BALAD AIR BASE, Iraq –
The Air Force Theater Hospital's 98 percent survivability rate for injured U.S. servicemembers would be meaningless if the wounded were unable to survive their journey out of the combat zone.
Four years into the war, the process of saving lives and then safely transporting critically injured and ill troops out of Iraq has become one of the greatest military feats in modern history, according to Lt. Col. Beverly Johnson, chief nurse for the Contingency Aeromedical Staging Facility during the Air Expeditionary Force 9/10 rotation.
The CASF is a minor conglomerate of different functions. It's at once a ward for the sick and injured and a recreation center for those who are able enough. It's a passenger terminal where travelers get bandages changed and customs agents come to the bedridden.
Patients are assessed, pre-assessed and reassessed. Lessons have been learned and are applied. How will altitude affect cranial swelling for a traumatic brain injury victim? Will an arm in a cast swell in mid-flight? Burn patients must stay warm, current prescriptions must be filled, care providers must anticipate every possible scenario before the patient goes by bus to the plane. Launch nurses pass on reports, other nurses pick the most critical patients up from the Intensive Care Unit at the hospital.
"By the time most patients get here, they might have some pain, but they're pretty happy," said Staff Sgt. Joan Sanchez, lead technician for the litter side of the CASF ward. "For many Soldiers, this is as nice as a facility as they have ever seen in Iraq."
CASF team members like Sergeant Sanchez act as care providers, terminal agents, and hospital logisticians. The team also has mental health professionals who monitor traumatic brain injury victims and support patients suffering from post-trauma stress.
On the ground, the team organizes its passenger load based on the configuration of outbound cargo aircraft. A C-17 Globemaster has to be reconfigured to become a flying hospital.
In addition to hosting the most comprehensive medical facility in Iraq, the Air Force Theater Hospital's CASF here acts as the hub for wounded troops being medically evacuated out of the country. If a coalition member anywhere in Iraq requires aeromedical evacuation from the theater, he will pass through the Air Force Theater Hospital and the hands of CASF team member's en route to follow-on care, said Lt. Col. Rene Bloomer, Air Expeditionary Force 1/2 rotation CASF chief nurse.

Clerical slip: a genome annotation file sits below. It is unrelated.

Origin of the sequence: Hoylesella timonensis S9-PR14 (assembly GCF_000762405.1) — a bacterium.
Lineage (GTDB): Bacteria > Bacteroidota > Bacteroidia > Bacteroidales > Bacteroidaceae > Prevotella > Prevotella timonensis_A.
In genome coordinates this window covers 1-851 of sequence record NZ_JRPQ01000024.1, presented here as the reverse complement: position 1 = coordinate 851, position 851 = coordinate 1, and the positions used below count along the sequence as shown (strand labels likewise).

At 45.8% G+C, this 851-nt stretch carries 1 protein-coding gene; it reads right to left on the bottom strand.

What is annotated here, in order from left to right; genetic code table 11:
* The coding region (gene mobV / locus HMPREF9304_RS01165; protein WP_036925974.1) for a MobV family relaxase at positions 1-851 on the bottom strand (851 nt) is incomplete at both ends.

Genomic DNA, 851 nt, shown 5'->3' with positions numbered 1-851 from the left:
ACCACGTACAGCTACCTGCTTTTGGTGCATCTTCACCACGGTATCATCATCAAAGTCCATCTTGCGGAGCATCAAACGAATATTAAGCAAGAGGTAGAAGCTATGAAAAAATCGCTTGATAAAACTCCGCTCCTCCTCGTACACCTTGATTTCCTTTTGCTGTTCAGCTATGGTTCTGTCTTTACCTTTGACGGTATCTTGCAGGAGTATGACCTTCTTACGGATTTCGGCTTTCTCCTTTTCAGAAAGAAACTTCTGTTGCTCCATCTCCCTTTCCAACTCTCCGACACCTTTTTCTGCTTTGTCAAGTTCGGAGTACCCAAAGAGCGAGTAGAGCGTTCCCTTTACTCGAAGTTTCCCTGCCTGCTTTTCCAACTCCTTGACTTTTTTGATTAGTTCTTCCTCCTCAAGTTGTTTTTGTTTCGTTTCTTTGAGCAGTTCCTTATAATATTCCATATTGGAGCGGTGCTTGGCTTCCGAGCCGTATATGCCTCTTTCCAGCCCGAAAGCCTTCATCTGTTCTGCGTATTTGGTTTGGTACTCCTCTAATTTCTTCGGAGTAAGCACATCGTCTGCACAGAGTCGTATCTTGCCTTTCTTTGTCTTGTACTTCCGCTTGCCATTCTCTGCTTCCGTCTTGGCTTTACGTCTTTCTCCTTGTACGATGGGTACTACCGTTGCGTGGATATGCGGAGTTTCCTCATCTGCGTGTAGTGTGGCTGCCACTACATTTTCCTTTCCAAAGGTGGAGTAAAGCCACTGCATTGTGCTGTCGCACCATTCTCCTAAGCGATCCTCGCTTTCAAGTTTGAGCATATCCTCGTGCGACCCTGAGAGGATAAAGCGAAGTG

The 60 member CASF team represents more than a half-dozen specialties. They facilitate one of the hospital's top priorities -- clearing beds.
"Our number one goal is to get them here, quickly assess and stabilize them, and get them on an airplane," said Colonel Johnson.
Success at the hospital depends on a constant cycle. Staff members must always be ready to save new trauma victims and have enough empty beds for the next mass casualty.
Beyond the logistical achievement of maintaining constant airflow from Balad to Landstuhl Medical Center in Germany and to bases outside the combat zone, the aeromedical evacuation process has evolved and improved, said Colonel Johnson, a 15-year CASF member veteran.
Aeromedical evacuation has been a military asset since World War II, she said, though on a limited scale and with equally limited capabilities. The Korean and Vietnam wars saw increasing use of air power in medical evacuations. Neither those wars, nor the limited casualties in Desert Storm, however, truly tested the system.
It was the USS Cole incident and 1998 terror bombing of a U.S. Embassy that showed the modern capabilities of critical care teams and aeromedical evacuations.
Colonel Johnson remembers a call she received in the 1990s when the system was being tested. "The European Command called saying, 'What would happen if we had to move 1,000 casualties in a day?' I said, we can't. We don't have enough aircrews to support that kind of movement. They've really built up the system and it's been seamless since I've been here."
"It's really been revolutionary for the Air Force," Colonel Johnson said. "It's always been a good system, but we've really put it to the test in this war and it has performed phenomenally."
On the flightline, seriously wounded and ill patients are transferred to the Critical Care Air Transport Team -- specially trained flight medics, nurses and physicians who set up and staff the trauma ward in the sky.
On a busy day, 50 patients will head out to Germany. On a slow day, 10 or 12 patients might be outbound. Rarely is there a day without an aeromedical evacuation. Nearly 600 to 700 patients move out from Balad every month, according to Colonel Johnson, which is a 20-percent decrease from what teams experienced during past rotations.
Aeromedical evacuation teams and CASFs in particular are not organic to stateside military medical facilities.
Airmen like Staff Sgt. Jessica Reese, a CASF medical technician, said the opportunity for additional training before her deployment and the ability to work outside of her normal clinical experience make the facility a rewarding place to work.
A dermatology technician at home, she said she knows she's making a difference in Iraq.
"I'm so proud of what I do. I feel good to be taking care of these troops who have made such tremendous sacrifices. It's an honor to be here for them, to take care of them and to send them home safe," Sergeant Reese said.
Her favorite part of the job comes after litters are loaded on the flightline.
"For the guys who can walk, we line up in two rows and applaud them as they walk onto the plane. I love that. It's our way of saying that we support you and you get to go home